Used as a filming location for Spectre, the snow-capped mountains of Solden are now home to a new James Bond museum. Ed Elliot finds out more.
Accelerating out of a narrow tunnel onto an icy mountain road, a small convoy is surprised by the sudden emergence of an aeroplane from the adjacent valley.
Gunfire is quickly exchanged, leading to a high-intensity chase through the snow-covered forest which culminates with the light aircraft smashing through a chalet and into the side of the vehicles.
Sitting on a concrete bench in the new James Bond museum – 007 Elements – I am watching the film which inspired its creation. The cinematic installation is located more than 10,000 feet above sea level at the summit of the Gaislachkogl mountain, which looms over the ski resort of Solden in the Austrian Alps.
Scenes from Bond’s latest adventure – Spectre – were shot here in 2015, and one local businessman was determined his home town would not disappear from the spotlight.
“I knew for us it was very good if they filmed here in Solden, but what then?” says Jakob Falkner, who runs the mountain’s cable car company, Bergbahnen Solden, which owns the new museum building. “For me, it was quite clear that we had to do something.”
The result is a brutalist-style bunker (10 million-plus euros) carved into the mountainside, designed by Innsbruck architect Johann Obermoser. Sitting in permafrost, it has the appearance of a villain’s lair.
There are nine zones in total, with the content closer to a film than a traditional museum. A walk down the “barrel of a gun” begins my journey into the attraction. It leads to a screen dedicated to the franchise’s title scenes, which plays Sam Smith’s Oscar-winning Writing’s on the Wall, the theme song from Spectre.
To the left is an open-air terrace where British actress Naomie Harris – Moneypenny in the last two Bond films – officially opened the building in mid-July. Visitors are given a concise history of the 24 Bond films, while further inside, they can get hands-on in an interactive “tech lab”, which also displays props and gadgets.
The bullet-ridden Britten-Norman BN-2 Islander flown by Daniel Craig in the film forms an impressive centrepiece; it’s suspended from a ceiling in front of a wall of windows showcasing the region’s majestic mountains.
Construction of the attraction took just over a year and Jakob estimates 120,000 people will visit between summer 2019 and spring 2020.
“I knew this was a very, very special place up on the Gaislachkogl,” says the 61-year-old, who opened Elements in collaboration with EON Productions and Metro Goldwyn Mayer Studios, the companies which jointly own the rights to the James Bond films.
Leaving Solden’s five-star Das Central hotel, where Spectre director Sam Mendes stayed during research trips to the area, I arrive at the summit of the mountain via two cable car journeys lasting just over 15 minutes. The gondola lift provided the backdrop for Spectre scenes involving Ben Whishaw’s Q. Crews spent around six months here, with 15 days of filming resulting in approximately 10 minutes of footage for the film.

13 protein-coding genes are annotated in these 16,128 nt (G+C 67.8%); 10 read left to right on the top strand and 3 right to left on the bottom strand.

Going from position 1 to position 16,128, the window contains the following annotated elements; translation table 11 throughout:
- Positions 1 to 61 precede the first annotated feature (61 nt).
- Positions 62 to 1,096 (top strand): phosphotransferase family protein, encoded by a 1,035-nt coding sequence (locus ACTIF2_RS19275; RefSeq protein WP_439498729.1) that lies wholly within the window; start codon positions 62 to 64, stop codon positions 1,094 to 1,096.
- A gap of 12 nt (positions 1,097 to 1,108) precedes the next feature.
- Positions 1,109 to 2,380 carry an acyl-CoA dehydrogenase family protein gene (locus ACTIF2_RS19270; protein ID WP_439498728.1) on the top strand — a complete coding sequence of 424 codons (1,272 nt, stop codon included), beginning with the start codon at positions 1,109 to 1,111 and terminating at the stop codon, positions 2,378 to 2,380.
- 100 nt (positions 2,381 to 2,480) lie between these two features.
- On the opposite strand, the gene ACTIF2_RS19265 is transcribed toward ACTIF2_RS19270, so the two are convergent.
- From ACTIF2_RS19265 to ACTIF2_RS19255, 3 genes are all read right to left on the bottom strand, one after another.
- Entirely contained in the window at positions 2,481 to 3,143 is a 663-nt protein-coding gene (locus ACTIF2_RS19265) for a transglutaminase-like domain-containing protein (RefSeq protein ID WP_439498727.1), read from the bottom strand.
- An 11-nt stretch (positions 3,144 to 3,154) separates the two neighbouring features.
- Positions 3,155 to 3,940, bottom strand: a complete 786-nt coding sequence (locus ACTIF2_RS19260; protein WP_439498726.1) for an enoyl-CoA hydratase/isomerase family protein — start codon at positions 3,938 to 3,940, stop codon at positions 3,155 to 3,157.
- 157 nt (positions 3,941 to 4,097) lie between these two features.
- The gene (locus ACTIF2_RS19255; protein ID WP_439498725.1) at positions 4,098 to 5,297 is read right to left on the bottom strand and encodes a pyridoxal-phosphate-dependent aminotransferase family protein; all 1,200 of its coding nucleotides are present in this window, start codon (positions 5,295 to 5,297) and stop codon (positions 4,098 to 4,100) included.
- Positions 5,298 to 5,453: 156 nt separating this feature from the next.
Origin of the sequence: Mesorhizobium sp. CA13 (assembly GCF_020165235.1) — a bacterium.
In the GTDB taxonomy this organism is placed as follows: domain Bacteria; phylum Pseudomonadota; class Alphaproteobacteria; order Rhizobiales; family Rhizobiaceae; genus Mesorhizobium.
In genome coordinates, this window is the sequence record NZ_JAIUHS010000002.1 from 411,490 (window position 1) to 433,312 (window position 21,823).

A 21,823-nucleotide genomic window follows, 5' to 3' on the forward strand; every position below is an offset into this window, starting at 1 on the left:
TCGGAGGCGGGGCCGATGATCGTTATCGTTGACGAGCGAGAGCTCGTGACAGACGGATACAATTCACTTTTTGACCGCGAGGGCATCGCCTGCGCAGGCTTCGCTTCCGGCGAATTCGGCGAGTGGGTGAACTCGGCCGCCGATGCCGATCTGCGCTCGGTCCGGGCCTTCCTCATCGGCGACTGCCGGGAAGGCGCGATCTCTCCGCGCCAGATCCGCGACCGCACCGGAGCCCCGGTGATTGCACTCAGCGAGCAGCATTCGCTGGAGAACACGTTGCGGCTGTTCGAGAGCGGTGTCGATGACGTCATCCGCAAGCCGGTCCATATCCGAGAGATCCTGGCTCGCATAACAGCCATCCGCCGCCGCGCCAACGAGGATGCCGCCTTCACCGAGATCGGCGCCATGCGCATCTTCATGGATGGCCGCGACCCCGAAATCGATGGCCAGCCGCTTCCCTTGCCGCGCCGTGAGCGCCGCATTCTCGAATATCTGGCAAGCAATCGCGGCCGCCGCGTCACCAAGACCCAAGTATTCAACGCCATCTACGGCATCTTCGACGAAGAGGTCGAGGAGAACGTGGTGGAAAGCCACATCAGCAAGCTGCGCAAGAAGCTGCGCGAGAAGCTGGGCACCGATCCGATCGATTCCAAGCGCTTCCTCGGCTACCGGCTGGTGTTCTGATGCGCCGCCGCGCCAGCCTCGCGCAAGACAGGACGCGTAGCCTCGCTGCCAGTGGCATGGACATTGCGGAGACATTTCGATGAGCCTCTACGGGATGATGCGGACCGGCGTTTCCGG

They were initially attracted by ice Q, a gleaming three-storey restaurant with floor-to-ceiling glass, which serves gourmet food at altitude and is located next to Elements.
Fans of the film will recognise the building as the Hoffler Klinik, where 007 meets Bond girl Dr Madeleine Swann, played by French actress Lea Seydoux.
She is kidnapped there, prompting the chase sequence, which was filmed in the nearby tunnel between the Rettenbach and Tiefenbach glaciers.
“Our director really wanted this character of Madeleine Swann to work in a clinic which was extremely modern and beautiful, but kind of cold and steely at the same time,” says 007 art director Neal Callow, who has worked on the last four Bond films and is the creative director of Elements.
“As soon as they discovered ice Q restaurant, they knew immediately this was the place; absolutely perfect, super modern, stunning views, cold, frosty and shiny like a jewel of the Alps, so that’s why we are in Solden.”
Seeing a montage of Bond villains reminds me that it is more than 55 years since Ian Fleming’s spy novels were first adapted for the big screen. Talks are already under way for the next instalment, which is due to be released in November 2019, and the museum will be updated to reflect the new film.
In half a century, the world’s most famous fictional spy has sipped vodka martinis across the globe, from Agra to Istanbul, Monaco to Mexico City.
Solden’s 007 connections could easily have been forgotten among the lengthy list of exotic filming locations. But Jakob was determined that would not happen. And, thanks to his successful mission, there is now a permanent bond.
Doubles at Das Central Hotel in Solden (central-soelden.com) start from £136 per person/per night (summer) and from £178 per person/per night (winter), based on two people sharing on a half-board basis.
007 Elements (007elements.com) is open daily between July 12 and September 30, and October 26 and May 1. Adult tickets cost £20, with combined tickets including the cable car priced at £48.